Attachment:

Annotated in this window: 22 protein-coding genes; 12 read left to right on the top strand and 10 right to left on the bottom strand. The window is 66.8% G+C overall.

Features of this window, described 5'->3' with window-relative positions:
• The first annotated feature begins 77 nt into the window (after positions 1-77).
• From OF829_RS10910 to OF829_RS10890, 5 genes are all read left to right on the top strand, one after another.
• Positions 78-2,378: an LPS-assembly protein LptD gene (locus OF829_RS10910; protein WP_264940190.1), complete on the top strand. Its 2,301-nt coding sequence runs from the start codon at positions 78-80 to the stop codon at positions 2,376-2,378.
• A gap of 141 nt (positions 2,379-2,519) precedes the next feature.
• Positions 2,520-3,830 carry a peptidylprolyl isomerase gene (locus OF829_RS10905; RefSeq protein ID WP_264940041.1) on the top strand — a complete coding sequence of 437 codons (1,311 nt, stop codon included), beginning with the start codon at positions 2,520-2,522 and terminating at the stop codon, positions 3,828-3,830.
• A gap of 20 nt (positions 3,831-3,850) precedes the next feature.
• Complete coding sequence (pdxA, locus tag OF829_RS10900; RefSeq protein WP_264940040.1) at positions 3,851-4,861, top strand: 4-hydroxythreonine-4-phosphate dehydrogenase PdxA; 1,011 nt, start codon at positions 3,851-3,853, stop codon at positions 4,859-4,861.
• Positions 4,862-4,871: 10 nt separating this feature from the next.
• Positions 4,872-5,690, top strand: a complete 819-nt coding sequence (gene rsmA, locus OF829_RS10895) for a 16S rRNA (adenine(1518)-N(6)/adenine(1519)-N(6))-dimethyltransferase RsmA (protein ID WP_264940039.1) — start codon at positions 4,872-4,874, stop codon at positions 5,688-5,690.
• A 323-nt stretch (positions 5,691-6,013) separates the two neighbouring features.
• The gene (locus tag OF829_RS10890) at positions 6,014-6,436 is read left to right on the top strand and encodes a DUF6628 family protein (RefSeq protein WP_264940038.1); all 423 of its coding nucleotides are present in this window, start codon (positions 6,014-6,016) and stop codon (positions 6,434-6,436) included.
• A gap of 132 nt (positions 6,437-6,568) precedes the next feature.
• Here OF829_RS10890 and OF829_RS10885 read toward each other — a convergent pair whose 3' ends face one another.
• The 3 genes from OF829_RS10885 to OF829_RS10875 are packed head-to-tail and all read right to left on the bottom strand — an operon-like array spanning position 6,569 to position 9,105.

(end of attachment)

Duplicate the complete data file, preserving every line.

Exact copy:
Annotated in this window: 22 protein-coding genes; 12 read left to right on the top strand and 10 right to left on the bottom strand. The window is 66.8% G+C overall.

Features of this window, described 5'->3' with window-relative positions:
• The first annotated feature begins 77 nt into the window (after positions 1-77).
• From OF829_RS10910 to OF829_RS10890, 5 genes are all read left to right on the top strand, one after another.
• Positions 78-2,378: an LPS-assembly protein LptD gene (locus OF829_RS10910; protein WP_264940190.1), complete on the top strand. Its 2,301-nt coding sequence runs from the start codon at positions 78-80 to the stop codon at positions 2,376-2,378.
• A gap of 141 nt (positions 2,379-2,519) precedes the next feature.
• Positions 2,520-3,830 carry a peptidylprolyl isomerase gene (locus OF829_RS10905; RefSeq protein ID WP_264940041.1) on the top strand — a complete coding sequence of 437 codons (1,311 nt, stop codon included), beginning with the start codon at positions 2,520-2,522 and terminating at the stop codon, positions 3,828-3,830.
• A gap of 20 nt (positions 3,831-3,850) precedes the next feature.
• Complete coding sequence (pdxA, locus tag OF829_RS10900; RefSeq protein WP_264940040.1) at positions 3,851-4,861, top strand: 4-hydroxythreonine-4-phosphate dehydrogenase PdxA; 1,011 nt, start codon at positions 3,851-3,853, stop codon at positions 4,859-4,861.
• Positions 4,862-4,871: 10 nt separating this feature from the next.
• Positions 4,872-5,690, top strand: a complete 819-nt coding sequence (gene rsmA, locus OF829_RS10895) for a 16S rRNA (adenine(1518)-N(6)/adenine(1519)-N(6))-dimethyltransferase RsmA (protein ID WP_264940039.1) — start codon at positions 4,872-4,874, stop codon at positions 5,688-5,690.
• A 323-nt stretch (positions 5,691-6,013) separates the two neighbouring features.
• The gene (locus tag OF829_RS10890) at positions 6,014-6,436 is read left to right on the top strand and encodes a DUF6628 family protein (RefSeq protein WP_264940038.1); all 423 of its coding nucleotides are present in this window, start codon (positions 6,014-6,016) and stop codon (positions 6,434-6,436) included.
• A gap of 132 nt (positions 6,437-6,568) precedes the next feature.
• Here OF829_RS10890 and OF829_RS10885 read toward each other — a convergent pair whose 3' ends face one another.
• The 3 genes from OF829_RS10885 to OF829_RS10875 are packed head-to-tail and all read right to left on the bottom strand — an operon-like array spanning position 6,569 to position 9,105.